The Joy of Spam Folder Cooking

Month: September 2016

Rhubarb Dumplings

Hey there, sugar!

I so wanted to make something this week. I had planned on it, even. I was going to make chocolate gelatin. Isn’t that a wacky idea? Peach, blueberry, strawberry… those are my favorites. My favorite breakfast is a nice hot biscuit smeared with jelly.

But as it happens, we don’t always get to follow through with our plans. One of my favorite sayings is ‘Man plans, God laughs’. I think it’s a yiddish saying. It fits perfectly with my week though. I had planned to buy the ingredients and get to making, and… things went awry. Not in an especially interesting way, if you don’t count a hot water heater making the basement flood as uninteresting. I got to clean up the mess while Fred dealt with the plumber. Next time I’ll deal with the plumber and Fred can clean up. It was his pile of fishing gear that got swamped!

Anyway, I did find a recipe to talk about. Rhubarb dumplings. The fun part to me is that it’s
missing part of it.

Roll the pastry out one-quarter inch thick and then cut into four-inch 
squares.  Fill with pieces of rhubarb cut in one-half inch pieces, adding 2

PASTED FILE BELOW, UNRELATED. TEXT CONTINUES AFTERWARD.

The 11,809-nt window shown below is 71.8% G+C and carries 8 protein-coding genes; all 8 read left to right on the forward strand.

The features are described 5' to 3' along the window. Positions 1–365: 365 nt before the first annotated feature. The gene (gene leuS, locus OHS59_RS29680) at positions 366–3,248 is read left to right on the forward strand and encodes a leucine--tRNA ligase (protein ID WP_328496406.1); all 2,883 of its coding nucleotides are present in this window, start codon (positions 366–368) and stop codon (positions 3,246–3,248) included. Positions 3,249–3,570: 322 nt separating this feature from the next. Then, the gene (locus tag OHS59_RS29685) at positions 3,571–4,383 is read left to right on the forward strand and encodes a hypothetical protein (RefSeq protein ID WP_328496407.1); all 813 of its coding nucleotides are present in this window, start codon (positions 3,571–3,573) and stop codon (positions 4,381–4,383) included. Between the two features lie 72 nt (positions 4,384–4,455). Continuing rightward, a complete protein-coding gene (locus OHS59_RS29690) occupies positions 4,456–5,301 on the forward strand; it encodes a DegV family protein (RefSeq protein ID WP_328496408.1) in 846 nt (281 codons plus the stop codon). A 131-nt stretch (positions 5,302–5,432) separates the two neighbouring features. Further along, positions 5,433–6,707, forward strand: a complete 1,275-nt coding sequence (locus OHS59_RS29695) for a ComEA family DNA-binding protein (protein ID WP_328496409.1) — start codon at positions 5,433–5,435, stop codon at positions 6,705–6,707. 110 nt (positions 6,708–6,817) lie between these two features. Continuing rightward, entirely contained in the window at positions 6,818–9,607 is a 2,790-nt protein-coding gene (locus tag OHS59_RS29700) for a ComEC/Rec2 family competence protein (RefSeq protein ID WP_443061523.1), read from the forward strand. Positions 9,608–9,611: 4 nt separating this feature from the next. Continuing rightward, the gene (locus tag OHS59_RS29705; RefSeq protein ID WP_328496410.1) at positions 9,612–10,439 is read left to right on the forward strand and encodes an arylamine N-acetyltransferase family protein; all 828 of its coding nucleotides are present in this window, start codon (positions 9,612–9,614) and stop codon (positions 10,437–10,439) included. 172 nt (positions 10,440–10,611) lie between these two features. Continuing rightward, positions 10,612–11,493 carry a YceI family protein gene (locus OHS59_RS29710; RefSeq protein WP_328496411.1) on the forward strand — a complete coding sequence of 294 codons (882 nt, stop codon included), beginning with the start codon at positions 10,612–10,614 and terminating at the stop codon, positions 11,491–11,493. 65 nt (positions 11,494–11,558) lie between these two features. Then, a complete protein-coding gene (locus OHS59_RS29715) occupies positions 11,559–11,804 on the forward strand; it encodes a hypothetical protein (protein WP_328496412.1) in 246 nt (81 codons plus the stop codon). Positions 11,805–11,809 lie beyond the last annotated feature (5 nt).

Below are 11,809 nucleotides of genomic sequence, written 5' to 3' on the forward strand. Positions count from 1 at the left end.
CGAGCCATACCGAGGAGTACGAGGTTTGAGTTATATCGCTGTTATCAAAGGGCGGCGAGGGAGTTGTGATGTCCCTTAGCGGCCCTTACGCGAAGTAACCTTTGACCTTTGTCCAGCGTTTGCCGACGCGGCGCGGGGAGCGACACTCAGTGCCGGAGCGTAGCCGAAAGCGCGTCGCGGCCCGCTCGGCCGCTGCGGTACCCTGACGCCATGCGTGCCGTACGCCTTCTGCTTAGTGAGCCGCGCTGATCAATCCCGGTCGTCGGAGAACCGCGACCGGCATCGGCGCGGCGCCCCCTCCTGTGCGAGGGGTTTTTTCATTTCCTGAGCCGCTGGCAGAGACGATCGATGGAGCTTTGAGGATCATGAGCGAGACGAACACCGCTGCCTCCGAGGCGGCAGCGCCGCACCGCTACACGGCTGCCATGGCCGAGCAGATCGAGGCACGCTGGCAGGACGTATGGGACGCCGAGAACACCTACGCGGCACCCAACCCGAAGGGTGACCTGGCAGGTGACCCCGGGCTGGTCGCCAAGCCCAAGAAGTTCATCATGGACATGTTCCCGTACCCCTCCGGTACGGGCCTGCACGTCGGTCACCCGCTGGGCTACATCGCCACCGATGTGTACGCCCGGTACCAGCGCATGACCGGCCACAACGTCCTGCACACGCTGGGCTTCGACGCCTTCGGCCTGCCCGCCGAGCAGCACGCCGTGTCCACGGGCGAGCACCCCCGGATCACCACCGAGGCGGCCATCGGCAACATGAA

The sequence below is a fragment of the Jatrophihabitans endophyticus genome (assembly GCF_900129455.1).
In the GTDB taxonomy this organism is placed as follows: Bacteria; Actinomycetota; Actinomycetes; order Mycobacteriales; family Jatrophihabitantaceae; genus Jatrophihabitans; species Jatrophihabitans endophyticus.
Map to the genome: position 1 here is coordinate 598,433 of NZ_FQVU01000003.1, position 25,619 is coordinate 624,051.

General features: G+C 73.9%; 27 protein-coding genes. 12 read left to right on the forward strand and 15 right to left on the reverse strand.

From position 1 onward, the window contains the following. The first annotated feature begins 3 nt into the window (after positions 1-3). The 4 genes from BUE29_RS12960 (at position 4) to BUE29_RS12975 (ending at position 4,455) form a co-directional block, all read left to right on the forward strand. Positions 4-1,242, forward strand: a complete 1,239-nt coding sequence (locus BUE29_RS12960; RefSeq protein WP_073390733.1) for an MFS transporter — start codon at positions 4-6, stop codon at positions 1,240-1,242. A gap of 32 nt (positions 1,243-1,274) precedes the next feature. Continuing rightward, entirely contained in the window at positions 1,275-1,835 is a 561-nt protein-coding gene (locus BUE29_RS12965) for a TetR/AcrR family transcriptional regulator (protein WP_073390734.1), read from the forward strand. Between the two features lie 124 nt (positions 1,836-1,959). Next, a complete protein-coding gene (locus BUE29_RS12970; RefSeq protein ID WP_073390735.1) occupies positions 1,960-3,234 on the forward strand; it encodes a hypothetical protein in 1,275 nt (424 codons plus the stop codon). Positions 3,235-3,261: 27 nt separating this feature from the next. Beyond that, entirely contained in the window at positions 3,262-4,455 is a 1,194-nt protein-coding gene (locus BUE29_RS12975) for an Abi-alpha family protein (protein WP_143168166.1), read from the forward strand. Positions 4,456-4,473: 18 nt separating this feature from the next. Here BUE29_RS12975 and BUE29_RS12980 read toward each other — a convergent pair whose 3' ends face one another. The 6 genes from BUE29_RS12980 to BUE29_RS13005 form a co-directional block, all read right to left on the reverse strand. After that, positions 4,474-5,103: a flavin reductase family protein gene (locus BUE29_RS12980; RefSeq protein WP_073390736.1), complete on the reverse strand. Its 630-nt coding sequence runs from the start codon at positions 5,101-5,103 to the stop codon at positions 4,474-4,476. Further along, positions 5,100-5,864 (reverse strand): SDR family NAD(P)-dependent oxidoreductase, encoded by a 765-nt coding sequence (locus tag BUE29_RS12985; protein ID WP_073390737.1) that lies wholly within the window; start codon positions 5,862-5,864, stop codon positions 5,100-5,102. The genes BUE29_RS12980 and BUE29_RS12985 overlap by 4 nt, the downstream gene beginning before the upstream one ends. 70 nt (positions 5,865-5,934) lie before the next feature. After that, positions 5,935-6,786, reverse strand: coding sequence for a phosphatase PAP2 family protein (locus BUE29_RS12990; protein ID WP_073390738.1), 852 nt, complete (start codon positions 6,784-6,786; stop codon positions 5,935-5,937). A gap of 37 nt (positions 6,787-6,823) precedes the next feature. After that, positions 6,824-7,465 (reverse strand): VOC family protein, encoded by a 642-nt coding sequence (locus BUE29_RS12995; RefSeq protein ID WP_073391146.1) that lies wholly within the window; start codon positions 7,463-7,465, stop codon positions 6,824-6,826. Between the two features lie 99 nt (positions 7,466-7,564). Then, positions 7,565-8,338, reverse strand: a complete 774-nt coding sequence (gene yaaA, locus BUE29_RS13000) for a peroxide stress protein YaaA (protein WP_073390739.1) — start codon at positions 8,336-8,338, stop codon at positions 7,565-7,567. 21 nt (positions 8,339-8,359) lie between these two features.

tablespoons sugar. Fold the dough over, pressing it tightly, and then brush 
with egg-wash and bake in a slow oven for thirty minutes.

So… what pastry for rhubarb dumplings?  I don’t have pastry recipes just sitting around.  For that matter, I don’t know what pastry to use for rhubarb dumplings.  I have a recipe for chicken and dumplings, but does that apply here?  I don’t htink so…

I mean, I could buy pastry, they sell it in the freezer, I just don’t know what kind to buy. It does look like a good recipe, if I knew what pastry to make for rhubarb and what a slow oven is… and for that matter, what an egg-wash is.

Until next time, toodles!  Here’s hoping the new hot water heater behaves and next week I can make that gelatin.

 

 

Curried Hare

Hey there, sugar!

Now Fred liked the idea of this week’s recipe. He thought it sounded just yummy. I, on the other hand, refused. I think it might be watching Bambi too much as a kid. Or maybe reading Watership Down. I don’t know, I just don’t like the idea of eating rabbit. Suppose that means I’d be a horrible survivalist. Of course, my idea of roughing it on vacation is a hotel without enough towels. Camping is just not happening.

Fred loves to go. He says he and his friends hunt and fish but I think it’s really just an excuse to sit in the woods and drink whiskey.

Anyway, on to the recipe!

Curried Hare.

Clean and cut the hare or rabbit as for fricassee. Simmer slowly 
in just enough water to cover, add a thickening of 1 tablespoonful 
each of butter and flour, season with salt, pepper, and 1 
tablespoonful of curry powder.

And isn’t that nice.